The Harvey Weinstein Scandal and Sexual Harassment in the Workplace

Disgraced film mogul Harvey Weinstein is facing accusations of sexual harassment and assault from dozens of women, including Angelina Jolie, Gwyneth Paltrow and Rose McGowan. Weinstein’s representatives have denied claims of sexual assault, but acknowledged he has begun counseling. The explosive story led to Weinstein’s firing from The Weinstein Company.

The accusations against Weinstein have placed crosshairs on other elites in the industry, including Roy Price of Amazon Studios and even actor Ben Affleck.

What Are My Rights in the Workplace Regarding Sexual Assault and Harassment?

Under the Fair Employment and Housing Act (FEHA), sexual harassment is expressly forbidden in the workplace. Under Title VII of the Civil Rights Act of 1964, discrimination on the basis of sex is unlawful. FEHA provides stronger protections against harassment, so most sexual harassment claims in California will be brought under FEHA.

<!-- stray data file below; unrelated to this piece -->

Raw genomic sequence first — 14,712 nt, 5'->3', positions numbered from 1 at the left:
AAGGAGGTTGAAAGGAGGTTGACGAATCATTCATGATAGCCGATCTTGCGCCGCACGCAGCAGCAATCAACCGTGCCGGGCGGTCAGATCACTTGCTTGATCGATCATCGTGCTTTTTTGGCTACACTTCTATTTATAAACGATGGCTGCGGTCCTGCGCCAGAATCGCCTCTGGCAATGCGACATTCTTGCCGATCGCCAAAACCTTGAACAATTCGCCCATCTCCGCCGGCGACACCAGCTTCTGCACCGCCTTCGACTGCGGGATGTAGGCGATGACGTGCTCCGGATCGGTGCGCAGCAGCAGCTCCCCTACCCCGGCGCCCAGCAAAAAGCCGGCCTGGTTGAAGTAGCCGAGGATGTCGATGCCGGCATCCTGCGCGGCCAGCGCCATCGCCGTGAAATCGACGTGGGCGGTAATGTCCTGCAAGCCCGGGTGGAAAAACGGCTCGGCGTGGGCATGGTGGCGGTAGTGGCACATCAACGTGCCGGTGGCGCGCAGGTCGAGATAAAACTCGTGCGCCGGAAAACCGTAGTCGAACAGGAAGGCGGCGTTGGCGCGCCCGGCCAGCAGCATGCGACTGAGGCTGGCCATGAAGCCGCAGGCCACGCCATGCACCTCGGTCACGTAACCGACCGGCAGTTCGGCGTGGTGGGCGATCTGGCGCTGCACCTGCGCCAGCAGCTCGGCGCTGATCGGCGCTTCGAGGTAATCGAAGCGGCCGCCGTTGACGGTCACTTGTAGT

Generally, we categorize sexual harassment in two groups: quid pro quo sexual harassment and hostile work environment sexual harassment.

Quid pro quo sexual harassment usually takes the form of either an offer or a threat. An offer might be something like a raise or a promotion in exchange for sexual conduct. Threats involve punishments, such as demotion, pay reduction and even wrongful termination.

Hostile work environments are created when harassment is serious and repeated. For victims to make a harassment case under the theory of a hostile work environment, they must be able to show a concerted pattern of harassment. California courts look at the nature of the conduct, frequency, number of days and context of the harassment to determine whether it is legally actionable.

If you believe you have been the victim of sexual harassment in the workplace, our California employment law attorneys can help you stop the harasser’s lascivious and disrespectful behavior.